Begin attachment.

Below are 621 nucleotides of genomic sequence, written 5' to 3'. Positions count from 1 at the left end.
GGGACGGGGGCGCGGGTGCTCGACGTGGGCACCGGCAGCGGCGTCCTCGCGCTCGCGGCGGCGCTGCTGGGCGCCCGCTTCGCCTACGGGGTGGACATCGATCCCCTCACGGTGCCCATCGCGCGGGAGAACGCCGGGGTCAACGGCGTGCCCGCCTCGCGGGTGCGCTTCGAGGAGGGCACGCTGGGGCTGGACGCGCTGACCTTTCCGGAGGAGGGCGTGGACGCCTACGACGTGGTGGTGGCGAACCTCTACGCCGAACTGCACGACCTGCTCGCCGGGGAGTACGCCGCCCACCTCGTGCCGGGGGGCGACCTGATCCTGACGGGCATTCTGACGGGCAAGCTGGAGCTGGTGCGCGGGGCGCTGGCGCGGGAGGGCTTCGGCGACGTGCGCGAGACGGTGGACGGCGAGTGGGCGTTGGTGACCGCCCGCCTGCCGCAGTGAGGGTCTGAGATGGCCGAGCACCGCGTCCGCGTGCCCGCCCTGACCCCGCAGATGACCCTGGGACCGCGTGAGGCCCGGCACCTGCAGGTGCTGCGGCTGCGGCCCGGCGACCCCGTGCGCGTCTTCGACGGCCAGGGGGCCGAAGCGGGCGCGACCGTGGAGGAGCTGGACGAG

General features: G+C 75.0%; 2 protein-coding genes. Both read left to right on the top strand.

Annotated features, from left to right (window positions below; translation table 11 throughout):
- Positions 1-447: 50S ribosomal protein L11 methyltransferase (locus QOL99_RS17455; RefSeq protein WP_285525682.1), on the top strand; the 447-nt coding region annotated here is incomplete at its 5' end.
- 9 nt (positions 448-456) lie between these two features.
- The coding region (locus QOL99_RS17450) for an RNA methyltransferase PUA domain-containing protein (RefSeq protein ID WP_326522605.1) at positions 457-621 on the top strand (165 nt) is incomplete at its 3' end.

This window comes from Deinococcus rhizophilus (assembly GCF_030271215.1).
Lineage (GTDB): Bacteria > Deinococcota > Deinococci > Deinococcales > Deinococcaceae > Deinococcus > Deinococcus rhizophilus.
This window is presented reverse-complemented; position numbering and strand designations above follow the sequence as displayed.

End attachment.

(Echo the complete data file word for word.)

Below are 621 nucleotides of genomic sequence, written 5' to 3'. Positions count from 1 at the left end.
GGGACGGGGGCGCGGGTGCTCGACGTGGGCACCGGCAGCGGCGTCCTCGCGCTCGCGGCGGCGCTGCTGGGCGCCCGCTTCGCCTACGGGGTGGACATCGATCCCCTCACGGTGCCCATCGCGCGGGAGAACGCCGGGGTCAACGGCGTGCCCGCCTCGCGGGTGCGCTTCGAGGAGGGCACGCTGGGGCTGGACGCGCTGACCTTTCCGGAGGAGGGCGTGGACGCCTACGACGTGGTGGTGGCGAACCTCTACGCCGAACTGCACGACCTGCTCGCCGGGGAGTACGCCGCCCACCTCGTGCCGGGGGGCGACCTGATCCTGACGGGCATTCTGACGGGCAAGCTGGAGCTGGTGCGCGGGGCGCTGGCGCGGGAGGGCTTCGGCGACGTGCGCGAGACGGTGGACGGCGAGTGGGCGTTGGTGACCGCCCGCCTGCCGCAGTGAGGGTCTGAGATGGCCGAGCACCGCGTCCGCGTGCCCGCCCTGACCCCGCAGATGACCCTGGGACCGCGTGAGGCCCGGCACCTGCAGGTGCTGCGGCTGCGGCCCGGCGACCCCGTGCGCGTCTTCGACGGCCAGGGGGCCGAAGCGGGCGCGACCGTGGAGGAGCTGGACGAG

General features: G+C 75.0%; 2 protein-coding genes. Both read left to right on the top strand.

Annotated features, from left to right (window positions below; translation table 11 throughout):
- Positions 1-447: 50S ribosomal protein L11 methyltransferase (locus QOL99_RS17455; RefSeq protein WP_285525682.1), on the top strand; the 447-nt coding region annotated here is incomplete at its 5' end.
- 9 nt (positions 448-456) lie between these two features.
- The coding region (locus QOL99_RS17450) for an RNA methyltransferase PUA domain-containing protein (RefSeq protein ID WP_326522605.1) at positions 457-621 on the top strand (165 nt) is incomplete at its 3' end.

This window comes from Deinococcus rhizophilus (assembly GCF_030271215.1).
Lineage (GTDB): Bacteria > Deinococcota > Deinococci > Deinococcales > Deinococcaceae > Deinococcus > Deinococcus rhizophilus.
This window is presented reverse-complemented; position numbering and strand designations above follow the sequence as displayed.